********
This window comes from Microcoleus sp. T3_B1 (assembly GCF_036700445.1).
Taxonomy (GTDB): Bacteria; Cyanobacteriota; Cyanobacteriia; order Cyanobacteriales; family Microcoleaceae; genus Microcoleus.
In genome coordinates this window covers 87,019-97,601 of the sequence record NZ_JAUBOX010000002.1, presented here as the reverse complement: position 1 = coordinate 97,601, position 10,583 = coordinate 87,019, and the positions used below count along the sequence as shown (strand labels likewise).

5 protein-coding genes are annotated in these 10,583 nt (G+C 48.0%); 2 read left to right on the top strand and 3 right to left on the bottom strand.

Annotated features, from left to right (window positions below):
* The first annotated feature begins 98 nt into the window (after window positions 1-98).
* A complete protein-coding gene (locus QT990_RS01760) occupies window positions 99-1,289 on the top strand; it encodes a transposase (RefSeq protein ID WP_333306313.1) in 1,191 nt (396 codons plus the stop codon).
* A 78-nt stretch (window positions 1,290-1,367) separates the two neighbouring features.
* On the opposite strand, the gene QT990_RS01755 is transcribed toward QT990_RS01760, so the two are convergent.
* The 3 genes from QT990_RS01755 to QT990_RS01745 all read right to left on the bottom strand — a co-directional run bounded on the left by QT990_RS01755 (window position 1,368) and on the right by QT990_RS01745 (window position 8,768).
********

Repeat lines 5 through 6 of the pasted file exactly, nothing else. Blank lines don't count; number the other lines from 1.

Annotated features, from left to right (window positions below):
* The first annotated feature begins 98 nt into the window (after window positions 1-98).